Race is still a major factor in the world, as can be seen in everything from who goes to prison in the U.S. to the economic gap between Europe and Africa. But the question of race isn’t as simple as it was during the 1980s, when a worldwide movement surged against South Africa’s racist apartheid regime.
That movement was strongly reflected in music, first in South Africa, then in England, and ultimately in the U.S. with songs by the likes of Stevie Wonder, the Winans, and Gil Scott-Heron. The pinnacle of Western musical protest came in 1985 with the “Sun City” project, which ignored boundaries of race, genre, and nationality to create a record, video, and book of searing anti-apartheid righteousness.
Today, under a predominantly black government, South African poverty is worse than it was during apartheid. Discrimination, now based on economics, remains intense. The response of the South African government to the surging mass movement against evictions and water and electricity shutoffs has been to dismiss it as criminal behavior flowing from a “culture of non-payment.” In 2002, South African President Thabo Mbeki shocked his disease-racked nation when he declared that medicine which prevents mother-to-child transmission of AIDS was undesirable because it forced the state to deal with healthy orphans. Other than little-known artists such as South African rapper Psyches, no one is making records about any of this.
The changing South African racial landscape finds its reflection around the world, nowhere more clearly than in the growing number of music makers, the majority of them black, who have their own clothing lines. These entrepreneurs profit greatly, albeit on other continents, from the miserable conditions which have defined South Africa under both white and black rule.
Most prominent is Sean “Puffy” Combs (aka P. Diddy). He declares that “I’m as pro-worker as they get,” yet an October report released by the National Labor Committee made headlines when it revealed that much of Combs’ annual $325 million worth of shirts is made under sweatshop conditions at the Southeast Textiles factory in Honduras. Then, on December 19, NLC announced that Combs had brought about major improvements at the Honduran plant, including union recognition, health care, and an end to abuses such as unpaid overtime and contaminated drinking water.
This is good news, but does it let Combs off the hook as a willing accomplice to sweatshop labor? The tip-off should be that he refused to meet with NLC to discuss the problems in Honduras until the story broke in the media. The clincher is that other Sean John clothing is still made under sweatshop conditions in China and Vietnam. When Combs ran the New York City marathon “for the kids” on November 2, his corporate sponsor was McDonalds, America’s biggest sweatshop. When P. Diddy co-hosted the American Music Awards in 2002, he wore a different old school sports jersey every time he came to the podium. Sports Illustrated says that on that night, “Retro sports fashion became a full blown social phenomenon.” These fashions are made by Mitchell & Ness and sell for over $300 apiece. Did P. Diddy ask where they were made before he donned and endorsed them?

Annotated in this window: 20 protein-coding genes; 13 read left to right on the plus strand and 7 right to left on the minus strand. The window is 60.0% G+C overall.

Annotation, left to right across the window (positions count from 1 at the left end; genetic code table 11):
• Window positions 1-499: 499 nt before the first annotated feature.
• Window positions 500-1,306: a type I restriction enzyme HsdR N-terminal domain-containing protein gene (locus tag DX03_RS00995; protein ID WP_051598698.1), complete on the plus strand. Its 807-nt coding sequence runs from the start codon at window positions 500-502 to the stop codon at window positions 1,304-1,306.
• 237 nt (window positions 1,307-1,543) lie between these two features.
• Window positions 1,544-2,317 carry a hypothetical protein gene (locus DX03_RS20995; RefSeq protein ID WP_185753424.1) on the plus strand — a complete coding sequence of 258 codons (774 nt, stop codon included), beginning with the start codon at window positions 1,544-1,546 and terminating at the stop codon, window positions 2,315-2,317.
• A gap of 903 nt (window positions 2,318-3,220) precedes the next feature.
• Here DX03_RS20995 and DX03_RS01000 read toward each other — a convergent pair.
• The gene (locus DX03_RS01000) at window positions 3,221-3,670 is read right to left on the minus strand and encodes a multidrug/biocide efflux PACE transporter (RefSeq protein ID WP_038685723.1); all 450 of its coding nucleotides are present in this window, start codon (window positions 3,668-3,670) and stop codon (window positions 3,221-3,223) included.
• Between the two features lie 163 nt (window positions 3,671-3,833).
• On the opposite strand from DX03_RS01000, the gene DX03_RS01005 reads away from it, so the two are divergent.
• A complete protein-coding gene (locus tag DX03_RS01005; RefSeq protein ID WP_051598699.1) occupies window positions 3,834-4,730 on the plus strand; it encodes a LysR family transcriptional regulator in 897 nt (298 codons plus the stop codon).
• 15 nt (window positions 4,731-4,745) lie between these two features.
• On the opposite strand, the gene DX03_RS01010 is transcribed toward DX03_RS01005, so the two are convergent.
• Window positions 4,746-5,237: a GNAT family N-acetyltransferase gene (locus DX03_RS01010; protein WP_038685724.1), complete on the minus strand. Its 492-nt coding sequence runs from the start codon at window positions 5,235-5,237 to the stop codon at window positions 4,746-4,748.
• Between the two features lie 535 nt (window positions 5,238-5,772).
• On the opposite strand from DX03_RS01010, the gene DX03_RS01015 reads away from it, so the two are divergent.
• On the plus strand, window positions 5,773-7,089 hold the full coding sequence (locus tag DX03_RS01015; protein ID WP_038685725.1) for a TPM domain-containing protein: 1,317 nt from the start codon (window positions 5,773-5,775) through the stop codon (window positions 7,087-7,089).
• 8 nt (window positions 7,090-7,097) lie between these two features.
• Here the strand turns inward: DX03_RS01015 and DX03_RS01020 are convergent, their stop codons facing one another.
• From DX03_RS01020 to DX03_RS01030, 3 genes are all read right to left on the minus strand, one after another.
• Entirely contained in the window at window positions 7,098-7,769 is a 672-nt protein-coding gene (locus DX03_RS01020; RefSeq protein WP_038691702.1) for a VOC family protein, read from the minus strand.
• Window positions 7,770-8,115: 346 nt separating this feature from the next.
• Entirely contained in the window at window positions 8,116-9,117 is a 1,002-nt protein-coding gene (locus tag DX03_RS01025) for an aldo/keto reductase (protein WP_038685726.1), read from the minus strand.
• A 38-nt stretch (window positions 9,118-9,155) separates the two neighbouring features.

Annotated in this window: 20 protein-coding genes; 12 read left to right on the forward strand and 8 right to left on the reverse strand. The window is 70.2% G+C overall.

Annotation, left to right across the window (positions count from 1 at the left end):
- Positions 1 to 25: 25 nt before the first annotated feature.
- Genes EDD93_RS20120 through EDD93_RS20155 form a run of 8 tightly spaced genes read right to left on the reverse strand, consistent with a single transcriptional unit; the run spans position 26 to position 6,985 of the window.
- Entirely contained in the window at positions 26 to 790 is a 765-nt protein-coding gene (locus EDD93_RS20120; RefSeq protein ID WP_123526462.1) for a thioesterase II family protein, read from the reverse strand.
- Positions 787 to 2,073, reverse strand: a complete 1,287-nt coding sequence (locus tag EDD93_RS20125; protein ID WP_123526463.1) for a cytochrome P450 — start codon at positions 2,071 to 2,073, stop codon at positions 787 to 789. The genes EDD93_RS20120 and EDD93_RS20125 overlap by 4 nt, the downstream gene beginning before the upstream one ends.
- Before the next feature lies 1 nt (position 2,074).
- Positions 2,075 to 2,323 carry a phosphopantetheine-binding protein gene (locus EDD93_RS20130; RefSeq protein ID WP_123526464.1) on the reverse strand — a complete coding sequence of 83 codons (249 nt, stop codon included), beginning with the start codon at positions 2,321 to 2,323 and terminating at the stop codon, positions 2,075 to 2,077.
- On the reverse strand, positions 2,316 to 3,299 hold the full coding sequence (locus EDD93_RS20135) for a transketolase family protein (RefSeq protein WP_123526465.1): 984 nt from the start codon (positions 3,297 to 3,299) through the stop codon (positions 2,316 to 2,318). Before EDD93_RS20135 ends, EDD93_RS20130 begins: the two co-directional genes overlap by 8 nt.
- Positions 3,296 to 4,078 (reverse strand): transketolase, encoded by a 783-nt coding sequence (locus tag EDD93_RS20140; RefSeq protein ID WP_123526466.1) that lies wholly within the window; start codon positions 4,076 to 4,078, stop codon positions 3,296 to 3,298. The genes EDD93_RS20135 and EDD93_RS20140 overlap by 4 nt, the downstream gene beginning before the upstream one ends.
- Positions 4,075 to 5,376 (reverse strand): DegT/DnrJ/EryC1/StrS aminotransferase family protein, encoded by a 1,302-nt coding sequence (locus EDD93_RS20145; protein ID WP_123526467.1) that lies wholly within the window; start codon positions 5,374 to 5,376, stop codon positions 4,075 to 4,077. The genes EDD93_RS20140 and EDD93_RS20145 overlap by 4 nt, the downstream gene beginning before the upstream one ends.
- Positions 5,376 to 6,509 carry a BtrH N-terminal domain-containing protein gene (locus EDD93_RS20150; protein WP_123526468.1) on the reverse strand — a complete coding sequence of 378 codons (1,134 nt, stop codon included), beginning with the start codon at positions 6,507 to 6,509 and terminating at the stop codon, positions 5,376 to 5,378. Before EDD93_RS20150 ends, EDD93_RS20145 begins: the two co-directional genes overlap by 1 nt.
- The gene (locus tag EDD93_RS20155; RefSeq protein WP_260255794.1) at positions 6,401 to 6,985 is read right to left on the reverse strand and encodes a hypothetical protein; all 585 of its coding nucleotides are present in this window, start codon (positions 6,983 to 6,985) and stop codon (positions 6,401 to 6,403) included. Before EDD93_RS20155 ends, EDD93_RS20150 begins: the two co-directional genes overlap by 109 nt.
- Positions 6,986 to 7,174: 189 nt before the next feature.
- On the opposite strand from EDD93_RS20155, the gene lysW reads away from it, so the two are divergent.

The mask of feigned ignorance wears thin in light of the political connections of the fashion financiers. P-Diddy, Russell Simmons (Phat Farm), and Jay-Z (Roc-A-Fella) have all been active in promoting Democratic candidates and in pushing youth voter registration drives that are clearly designed to function as an arm of the Democratic Party in the 2004 elections.
It was the Democratic Party which got NAFTA passed. One result, according to Ooh Papi’s “It’s Getting Sweaty in Here” on the excellent website playahata.com, was that the Southeast Textile factory was moved from North Carolina to Honduras, the better to help the likes of P. Diddy and Jay-Z become billionaires.
Democratic Presidential candidate General Wesley Clark-backed by Madonna and the Eagles and almost certain to be endorsed by hip-hop capitalists if he gets the nomination-was head of the U.S. Southern Command in Panama, which oversees the U.S. military forces in Latin America which provide backing to local sweatshop-friendly regimes. Clark has also endorsed the School of the Americas at Fort Benning, Georgia, where, according to Amnesty International, Latin American soldiers are trained in torture and union-busting. P. Diddy’s Sean John company recently received an investment of $100 million from Ron Burkle, one of the largest contributors to the Democratic Party and chairman of Ralphs, California’s largest grocery chain. Ralphs is one of the companies which forced the ongoing strike of Southern California grocery workers by demanding that its underpaid employees pay up to $5,000 a year for health benefits.
One way to find out who knows what and where they stand would be to do a reprise of the “Sun City” project. Something along the lines of “Sweat City” or “No Sweat.” Everyone could be invited to participate, including white artists with clothing lines such as Gwen Stefani and Eminem, along with artists whose gear is made under good conditions at SweatX in Los Angeles, such as Jackson Browne and Carlos Santana. Ultimately, we’re well aware that history-before and after “Sun City”-shows that it must be musicians themselves who initiate such projects. RRC, which was very proudly involved in the “Sun City” effort, will do anything we can to help.
LEE BALLINGER is co-editor of one of CounterPunch’s favorite newsletters, Rock and Rap Confidential, where this article originally appeared. For a free copy of the issue, email your postal address to: RRC, Box 341305, LA CA 90034 or send an email to: Rockrap@aol.com